Editorial: Neighborhood Empowerment’s proposed ordinance disempowers Westwood
Jan. 31, 2018 10:53 p.m.
In a time when students are looking to become more involved in local government, it seems the system wants to keep them out.
Los Angeles’ Department of Neighborhood Empowerment, which oversees neighborhood councils, proposed an ordinance change earlier this year that could lengthen the time it takes for neighborhood councils to split apart. The change would give authority to the city’s Board of Neighborhood Commissioners to single-handedly reject requests to form new neighborhood councils, rewrite the proposed councils’ bylaws and determine their boundaries.
In other words, the change puts an inordinate amount of power into the hands of a board that may not understand a neighborhood’s needs.
Such a change muddies the prospects of Westwood Forward, a student-led coalition that recently submitted an application to the Department of Neighborhood Empowerment to establish the North Westwood Neighborhood Council. Should the bylaw changes be approved, the NWWNC’s creation would be in the hands of a citywide board, not UCLA students or Westwood’s community. The change would also lengthen the time it would take for the new council to form, throwing a wrench into coalition leaders’ aim to create a council before finals, after which students leave campus for the summer.
The board should discard its proposed changes to the neighborhood council formation process. This ordinance would create yet another barrier for prospective neighborhood councils such as the NWWNC, which have already seen opposition from current neighborhood councils such as the Westwood Neighborhood Council. Passing this change would justify Westwood Forward’s reason for creating the NWWNC in the first place: The current system is not working.
Neighborhood council members proposing these bylaw changes seem to have neglected the reason LA employs a complex system of neighborhood councils. Neighborhood councils were created to promote public participation and ensure city council hears constituents’ needs. The motivation was that a neighborhood’s own residents – not a group of seven commissioners who know little about the underlying issues and dynamics of a community – should be the ones to determine whether a neighborhood council splits.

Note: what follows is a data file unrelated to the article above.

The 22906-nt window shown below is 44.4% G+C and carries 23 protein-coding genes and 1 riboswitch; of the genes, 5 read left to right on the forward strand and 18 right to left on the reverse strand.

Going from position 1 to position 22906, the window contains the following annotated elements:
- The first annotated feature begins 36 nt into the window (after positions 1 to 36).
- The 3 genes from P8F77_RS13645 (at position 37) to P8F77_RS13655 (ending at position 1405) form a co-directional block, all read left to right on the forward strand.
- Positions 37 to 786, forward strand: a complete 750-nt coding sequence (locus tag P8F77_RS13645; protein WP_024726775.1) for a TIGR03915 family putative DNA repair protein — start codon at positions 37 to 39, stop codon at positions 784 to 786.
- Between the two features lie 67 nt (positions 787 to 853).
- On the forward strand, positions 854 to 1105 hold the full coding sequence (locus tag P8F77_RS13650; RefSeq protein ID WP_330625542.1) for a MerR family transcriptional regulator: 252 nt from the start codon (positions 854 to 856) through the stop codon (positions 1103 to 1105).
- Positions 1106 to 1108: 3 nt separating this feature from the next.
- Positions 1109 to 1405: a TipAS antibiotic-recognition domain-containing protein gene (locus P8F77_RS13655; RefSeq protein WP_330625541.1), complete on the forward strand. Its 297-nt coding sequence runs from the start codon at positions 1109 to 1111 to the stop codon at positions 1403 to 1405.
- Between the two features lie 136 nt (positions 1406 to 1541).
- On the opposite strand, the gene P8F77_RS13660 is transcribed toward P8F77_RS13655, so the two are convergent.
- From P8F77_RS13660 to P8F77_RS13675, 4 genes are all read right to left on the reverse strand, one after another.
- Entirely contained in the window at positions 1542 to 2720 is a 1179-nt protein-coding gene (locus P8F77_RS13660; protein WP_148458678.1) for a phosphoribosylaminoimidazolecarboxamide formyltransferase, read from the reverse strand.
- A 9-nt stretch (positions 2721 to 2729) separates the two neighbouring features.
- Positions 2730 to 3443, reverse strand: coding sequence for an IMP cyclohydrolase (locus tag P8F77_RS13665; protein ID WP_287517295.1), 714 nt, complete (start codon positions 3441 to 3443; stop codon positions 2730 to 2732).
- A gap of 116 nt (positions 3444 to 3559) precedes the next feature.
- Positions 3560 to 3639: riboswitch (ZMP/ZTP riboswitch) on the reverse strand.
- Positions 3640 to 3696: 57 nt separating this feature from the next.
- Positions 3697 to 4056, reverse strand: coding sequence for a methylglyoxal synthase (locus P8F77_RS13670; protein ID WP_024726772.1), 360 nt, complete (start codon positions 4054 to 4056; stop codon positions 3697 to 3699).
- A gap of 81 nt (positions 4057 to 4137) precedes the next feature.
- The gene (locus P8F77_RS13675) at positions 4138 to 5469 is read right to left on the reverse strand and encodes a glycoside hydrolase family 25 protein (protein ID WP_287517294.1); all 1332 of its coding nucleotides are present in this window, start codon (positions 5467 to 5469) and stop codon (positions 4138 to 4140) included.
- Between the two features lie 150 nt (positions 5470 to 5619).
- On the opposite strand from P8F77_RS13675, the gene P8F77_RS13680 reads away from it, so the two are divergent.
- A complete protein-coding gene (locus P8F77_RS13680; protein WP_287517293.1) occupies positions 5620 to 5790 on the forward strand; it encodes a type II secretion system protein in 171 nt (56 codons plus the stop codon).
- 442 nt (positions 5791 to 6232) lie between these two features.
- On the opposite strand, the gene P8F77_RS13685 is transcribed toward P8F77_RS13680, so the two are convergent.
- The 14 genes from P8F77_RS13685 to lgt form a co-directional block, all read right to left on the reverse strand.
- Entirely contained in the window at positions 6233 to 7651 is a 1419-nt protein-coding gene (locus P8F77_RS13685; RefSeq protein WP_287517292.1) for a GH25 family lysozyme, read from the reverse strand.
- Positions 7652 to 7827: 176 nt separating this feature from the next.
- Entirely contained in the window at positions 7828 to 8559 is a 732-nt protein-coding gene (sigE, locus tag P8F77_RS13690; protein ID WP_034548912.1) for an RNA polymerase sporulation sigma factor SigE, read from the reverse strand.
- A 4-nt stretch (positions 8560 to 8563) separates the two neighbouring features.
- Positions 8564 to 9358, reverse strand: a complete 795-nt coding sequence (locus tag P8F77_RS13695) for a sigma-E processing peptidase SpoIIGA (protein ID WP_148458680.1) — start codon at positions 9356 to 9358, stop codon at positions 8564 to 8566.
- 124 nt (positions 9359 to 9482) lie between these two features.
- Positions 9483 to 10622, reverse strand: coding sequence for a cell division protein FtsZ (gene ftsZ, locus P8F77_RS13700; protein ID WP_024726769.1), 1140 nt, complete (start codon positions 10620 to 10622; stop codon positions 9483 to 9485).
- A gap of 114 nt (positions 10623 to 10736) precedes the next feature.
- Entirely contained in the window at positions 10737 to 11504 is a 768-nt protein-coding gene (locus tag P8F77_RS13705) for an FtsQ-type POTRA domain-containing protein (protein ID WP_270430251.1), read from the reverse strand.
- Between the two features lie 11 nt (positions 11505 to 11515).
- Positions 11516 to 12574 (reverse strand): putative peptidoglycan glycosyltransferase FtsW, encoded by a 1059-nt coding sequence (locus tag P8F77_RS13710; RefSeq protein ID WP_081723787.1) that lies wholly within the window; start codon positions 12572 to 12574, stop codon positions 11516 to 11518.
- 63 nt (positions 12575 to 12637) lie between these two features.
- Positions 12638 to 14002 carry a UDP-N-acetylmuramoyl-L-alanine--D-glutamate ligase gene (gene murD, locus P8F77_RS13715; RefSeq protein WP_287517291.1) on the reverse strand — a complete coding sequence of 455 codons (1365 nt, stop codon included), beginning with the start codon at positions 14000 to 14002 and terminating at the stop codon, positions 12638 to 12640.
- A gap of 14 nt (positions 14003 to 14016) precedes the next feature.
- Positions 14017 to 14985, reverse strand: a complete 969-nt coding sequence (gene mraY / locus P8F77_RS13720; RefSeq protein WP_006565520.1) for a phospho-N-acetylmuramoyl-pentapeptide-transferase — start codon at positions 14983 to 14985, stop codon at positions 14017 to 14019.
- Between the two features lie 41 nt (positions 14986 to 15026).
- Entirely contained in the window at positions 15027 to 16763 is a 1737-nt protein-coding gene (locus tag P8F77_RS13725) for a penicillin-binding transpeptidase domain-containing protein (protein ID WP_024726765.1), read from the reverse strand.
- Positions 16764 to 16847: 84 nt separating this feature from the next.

For example, Westwood Forward’s proposed bylaws for the NWWNC would allow for a “general resident stakeholder” such as a homeless individual and two representatives from community businesses to serve on the council. These bylaws represent a consensus among community members to create what they think is a fair and equitable council.
Yet, it’s hard to expect a council member who represents residents from LA’s Mid-City to understand the needs of Westwood stakeholders. It’s even harder to expect the council to effectively write the rules for how a proposed neighborhood council is meant to govern Westwood. The proposed bylaw changes do, though – at the detriment of activists and residents.
There shouldn’t be roadblocks when a group of concerned residents wants to make its voice heard. Certainly, neighborhood councils can’t act unilaterally, but that’s why the city defers to residents to vote on proposed neighborhood subdivisions.
Neighborhood councils are meant to encourage democracy in a large, diverse city. However, the Department of Neighborhood Empowerment’s proposal only takes the empowerment out of LA’s neighborhoods.